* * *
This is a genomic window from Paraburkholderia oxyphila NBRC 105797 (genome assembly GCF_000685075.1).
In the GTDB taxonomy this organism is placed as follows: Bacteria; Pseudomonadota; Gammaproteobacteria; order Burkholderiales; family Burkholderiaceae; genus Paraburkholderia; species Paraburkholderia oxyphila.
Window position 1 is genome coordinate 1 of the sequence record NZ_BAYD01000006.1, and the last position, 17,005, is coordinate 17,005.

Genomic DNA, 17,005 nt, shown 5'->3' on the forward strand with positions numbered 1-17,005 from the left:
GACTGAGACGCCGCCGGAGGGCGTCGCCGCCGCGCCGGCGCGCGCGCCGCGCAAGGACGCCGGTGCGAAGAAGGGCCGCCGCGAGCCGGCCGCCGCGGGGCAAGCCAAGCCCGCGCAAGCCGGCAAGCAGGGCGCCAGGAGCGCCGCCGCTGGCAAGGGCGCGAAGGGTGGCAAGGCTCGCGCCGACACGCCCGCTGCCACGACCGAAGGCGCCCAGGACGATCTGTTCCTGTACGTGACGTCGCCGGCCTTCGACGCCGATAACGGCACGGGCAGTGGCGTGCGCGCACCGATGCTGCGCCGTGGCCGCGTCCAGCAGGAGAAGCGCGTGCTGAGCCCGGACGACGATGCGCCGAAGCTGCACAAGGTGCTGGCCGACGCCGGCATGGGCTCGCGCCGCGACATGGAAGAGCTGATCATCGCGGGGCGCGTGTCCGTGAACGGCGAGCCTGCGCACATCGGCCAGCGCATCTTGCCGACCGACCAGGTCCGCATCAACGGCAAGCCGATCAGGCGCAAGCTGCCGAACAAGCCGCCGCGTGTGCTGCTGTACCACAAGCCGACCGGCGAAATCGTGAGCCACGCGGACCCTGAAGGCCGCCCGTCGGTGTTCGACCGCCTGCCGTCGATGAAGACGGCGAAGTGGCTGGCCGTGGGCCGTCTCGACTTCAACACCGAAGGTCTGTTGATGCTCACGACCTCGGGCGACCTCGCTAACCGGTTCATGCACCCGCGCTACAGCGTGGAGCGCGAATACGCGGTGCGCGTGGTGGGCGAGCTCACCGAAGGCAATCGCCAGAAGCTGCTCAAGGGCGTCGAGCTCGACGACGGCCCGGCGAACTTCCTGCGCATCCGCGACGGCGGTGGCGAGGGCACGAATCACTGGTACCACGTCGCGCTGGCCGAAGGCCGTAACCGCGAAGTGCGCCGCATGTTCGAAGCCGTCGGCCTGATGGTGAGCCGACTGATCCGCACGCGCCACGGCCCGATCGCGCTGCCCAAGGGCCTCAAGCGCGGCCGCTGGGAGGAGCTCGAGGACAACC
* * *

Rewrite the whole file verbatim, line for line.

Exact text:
This is a genomic window from Paraburkholderia oxyphila NBRC 105797 (genome assembly GCF_000685075.1).
In the GTDB taxonomy this organism is placed as follows: Bacteria; Pseudomonadota; Gammaproteobacteria; order Burkholderiales; family Burkholderiaceae; genus Paraburkholderia; species Paraburkholderia oxyphila.
Window position 1 is genome coordinate 1 of the sequence record NZ_BAYD01000006.1, and the last position, 17,005, is coordinate 17,005.

Genomic DNA, 17,005 nt, shown 5'->3' on the forward strand with positions numbered 1-17,005 from the left:
GACTGAGACGCCGCCGGAGGGCGTCGCCGCCGCGCCGGCGCGCGCGCCGCGCAAGGACGCCGGTGCGAAGAAGGGCCGCCGCGAGCCGGCCGCCGCGGGGCAAGCCAAGCCCGCGCAAGCCGGCAAGCAGGGCGCCAGGAGCGCCGCCGCTGGCAAGGGCGCGAAGGGTGGCAAGGCTCGCGCCGACACGCCCGCTGCCACGACCGAAGGCGCCCAGGACGATCTGTTCCTGTACGTGACGTCGCCGGCCTTCGACGCCGATAACGGCACGGGCAGTGGCGTGCGCGCACCGATGCTGCGCCGTGGCCGCGTCCAGCAGGAGAAGCGCGTGCTGAGCCCGGACGACGATGCGCCGAAGCTGCACAAGGTGCTGGCCGACGCCGGCATGGGCTCGCGCCGCGACATGGAAGAGCTGATCATCGCGGGGCGCGTGTCCGTGAACGGCGAGCCTGCGCACATCGGCCAGCGCATCTTGCCGACCGACCAGGTCCGCATCAACGGCAAGCCGATCAGGCGCAAGCTGCCGAACAAGCCGCCGCGTGTGCTGCTGTACCACAAGCCGACCGGCGAAATCGTGAGCCACGCGGACCCTGAAGGCCGCCCGTCGGTGTTCGACCGCCTGCCGTCGATGAAGACGGCGAAGTGGCTGGCCGTGGGCCGTCTCGACTTCAACACCGAAGGTCTGTTGATGCTCACGACCTCGGGCGACCTCGCTAACCGGTTCATGCACCCGCGCTACAGCGTGGAGCGCGAATACGCGGTGCGCGTGGTGGGCGAGCTCACCGAAGGCAATCGCCAGAAGCTGCTCAAGGGCGTCGAGCTCGACGACGGCCCGGCGAACTTCCTGCGCATCCGCGACGGCGGTGGCGAGGGCACGAATCACTGGTACCACGTCGCGCTGGCCGAAGGCCGTAACCGCGAAGTGCGCCGCATGTTCGAAGCCGTCGGCCTGATGGTGAGCCGACTGATCCGCACGCGCCACGGCCCGATCGCGCTGCCCAAGGGCCTCAAGCGCGGCCGCTGGGAGGAGCTCGAGGACAACC